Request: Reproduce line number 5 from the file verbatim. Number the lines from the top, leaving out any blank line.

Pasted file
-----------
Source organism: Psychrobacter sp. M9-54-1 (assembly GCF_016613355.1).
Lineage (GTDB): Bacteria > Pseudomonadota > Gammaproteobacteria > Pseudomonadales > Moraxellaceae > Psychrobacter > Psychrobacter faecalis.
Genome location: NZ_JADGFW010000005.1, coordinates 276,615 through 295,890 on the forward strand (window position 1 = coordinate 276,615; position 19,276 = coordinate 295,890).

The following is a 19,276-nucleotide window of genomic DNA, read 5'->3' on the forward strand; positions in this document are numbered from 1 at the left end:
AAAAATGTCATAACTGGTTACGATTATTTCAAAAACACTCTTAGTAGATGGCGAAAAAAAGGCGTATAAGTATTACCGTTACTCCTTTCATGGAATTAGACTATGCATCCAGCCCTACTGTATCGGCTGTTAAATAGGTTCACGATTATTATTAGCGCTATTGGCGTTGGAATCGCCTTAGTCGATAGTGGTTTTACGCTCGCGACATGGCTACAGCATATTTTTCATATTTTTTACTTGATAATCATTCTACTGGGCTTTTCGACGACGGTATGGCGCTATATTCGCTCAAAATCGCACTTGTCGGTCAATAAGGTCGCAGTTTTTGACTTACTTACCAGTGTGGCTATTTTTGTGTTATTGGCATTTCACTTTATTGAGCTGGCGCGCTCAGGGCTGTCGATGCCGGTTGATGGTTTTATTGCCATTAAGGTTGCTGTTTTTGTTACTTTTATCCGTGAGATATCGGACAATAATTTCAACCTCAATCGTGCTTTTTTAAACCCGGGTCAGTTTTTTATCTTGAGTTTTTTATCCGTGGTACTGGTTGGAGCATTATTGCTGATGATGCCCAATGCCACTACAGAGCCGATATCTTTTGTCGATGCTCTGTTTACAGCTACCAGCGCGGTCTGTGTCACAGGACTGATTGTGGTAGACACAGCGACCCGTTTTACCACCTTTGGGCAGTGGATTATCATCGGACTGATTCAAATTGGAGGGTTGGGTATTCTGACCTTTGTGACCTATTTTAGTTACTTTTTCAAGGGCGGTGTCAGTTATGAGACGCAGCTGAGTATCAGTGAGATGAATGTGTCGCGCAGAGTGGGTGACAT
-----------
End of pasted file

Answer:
AAAAATGTCATAACTGGTTACGATTATTTCAAAAACACTCTTAGTAGATGGCGAAAAAAAGGCGTATAAGTATTACCGTTACTCCTTTCATGGAATTAGACTATGCATCCAGCCCTACTGTATCGGCTGTTAAATAGGTTCACGATTATTATTAGCGCTATTGGCGTTGGAATCGCCTTAGTCGATAGTGGTTTTACGCTCGCGACATGGCTACAGCATATTTTTCATATTTTTTACTTGATAATCATTCTACTGGGCTTTTCGACGACGGTATGGCGCTATATTCGCTCAAAATCGCACTTGTCGGTCAATAAGGTCGCAGTTTTTGACTTACTTACCAGTGTGGCTATTTTTGTGTTATTGGCATTTCACTTTATTGAGCTGGCGCGCTCAGGGCTGTCGATGCCGGTTGATGGTTTTATTGCCATTAAGGTTGCTGTTTTTGTTACTTTTATCCGTGAGATATCGGACAATAATTTCAACCTCAATCGTGCTTTTTTAAACCCGGGTCAGTTTTTTATCTTGAGTTTTTTATCCGTGGTACTGGTTGGAGCATTATTGCTGATGATGCCCAATGCCACTACAGAGCCGATATCTTTTGTCGATGCTCTGTTTACAGCTACCAGCGCGGTCTGTGTCACAGGACTGATTGTGGTAGACACAGCGACCCGTTTTACCACCTTTGGGCAGTGGATTATCATCGGACTGATTCAAATTGGAGGGTTGGGTATTCTGACCTTTGTGACCTATTTTAGTTACTTTTTCAAGGGCGGTGTCAGTTATGAGACGCAGCTGAGTATCAGTGAGATGAATGTGTCGCGCAGAGTGGGTGACAT